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Down the Rabbit Hole with the Espresso Book Machine

Published in IPNE newsletter, June 2010 A group of fifteen IPNE members visited Harvard Book Store on June 4th, to witness the digital revolution turn yesterday’s “gentleman’s business” of publishing into everyman’s global printing press. The Espresso Book Machine (EBM), squired into reality by Jason Epstein, inventor of the trade paperback book in 1952, has the footprint of a large Xerox machine, featuring

Volcanic Consequences

Our trip to London Book Fair was scotched because of the Icelandic volcano, cancelling our rights and other business meetings we had scheduled. However, it appears that the once-perceived-to-be-flagging BEA later this month will enjoy a boost in business, as many globally-based companies who couldn’t make the London fair still perceive f2f as the best way to do business,

In Context: Factory Trawlers vs. Wooden Dories

Today we sent to the printer our latest book, Dr. John Morris’s Alone at Sea: Gloucester in the Age of the Dorymen (1623-1939) (Commonwealth Editions, Beverly, Mass.). Stunningly beautiful, thoroughly researched, and comprehensive (448 pages with 76 period photographs and maps), the book chronicles America’s premier fishing port during the age of sail — starting with Morris’s

interRAI Pioneers New Medical Publishing Model

The interRAI organization, a nonprofit founded in 1994, serves geriatric and disabled populations around the world with their health care instruments for evaluation and assessment of health care. OBS puts our publishing expertise to work in helping populate and manage their internet portal for the new suite of 15 medical publications — manuals and forms for each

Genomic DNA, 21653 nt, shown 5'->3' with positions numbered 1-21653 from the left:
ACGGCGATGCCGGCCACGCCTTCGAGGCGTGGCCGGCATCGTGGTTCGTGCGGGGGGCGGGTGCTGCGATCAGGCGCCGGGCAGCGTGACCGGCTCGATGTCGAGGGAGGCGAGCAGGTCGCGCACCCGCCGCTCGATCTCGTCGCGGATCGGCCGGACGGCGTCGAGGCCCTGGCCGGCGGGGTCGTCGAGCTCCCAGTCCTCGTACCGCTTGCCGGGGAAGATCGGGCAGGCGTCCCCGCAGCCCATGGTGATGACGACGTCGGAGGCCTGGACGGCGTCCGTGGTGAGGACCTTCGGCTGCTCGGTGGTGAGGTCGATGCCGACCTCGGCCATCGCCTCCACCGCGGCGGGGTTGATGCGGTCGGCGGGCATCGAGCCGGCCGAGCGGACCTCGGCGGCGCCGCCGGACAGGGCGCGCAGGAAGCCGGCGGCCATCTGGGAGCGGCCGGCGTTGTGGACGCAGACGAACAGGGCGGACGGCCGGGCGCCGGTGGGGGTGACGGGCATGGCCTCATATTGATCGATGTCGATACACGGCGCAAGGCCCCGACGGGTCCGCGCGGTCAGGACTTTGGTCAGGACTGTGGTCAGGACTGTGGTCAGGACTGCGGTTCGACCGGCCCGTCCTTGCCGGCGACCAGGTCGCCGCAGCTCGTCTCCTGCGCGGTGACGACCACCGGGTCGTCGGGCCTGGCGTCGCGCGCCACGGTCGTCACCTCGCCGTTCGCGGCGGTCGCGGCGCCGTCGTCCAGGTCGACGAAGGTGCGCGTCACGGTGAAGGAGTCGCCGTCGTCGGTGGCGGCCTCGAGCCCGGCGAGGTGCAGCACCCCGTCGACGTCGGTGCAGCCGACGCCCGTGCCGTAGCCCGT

Pedagogical Interface (PI)

It seems to me that a Pedagogical Interface (PI) will prove to be a primary outcome of online publishing. Since the 1990s, publishers have gotten very good at using the internet as an infinite library of digits, a gigantic distribution pipe with a cash register at every possible outlet, an immediate means to access everyone

Indies and the Human Interface

I attended my first New England Independent Booksellers (NEIBA) conference in Hartford the other weekend, where many participants bemoaned the drop in the number of attendees. Some said the show used to be twice as big, say ten years ago, when there were many more independent bookstores. Apparently it was much more vital then, before

Google Settlement Causes International Ruckus

“Americans shoot first, ask questions later,” said the moderator of one panel discussion on the Google settlement held at this week’s Frankfurt Book Fair, reflecting widespread sentiment among non-US-based publishers and agents. “You Americans are all asleep,” noted one agent to me. “Why are you allowing this takeover of the publishing industry by a .com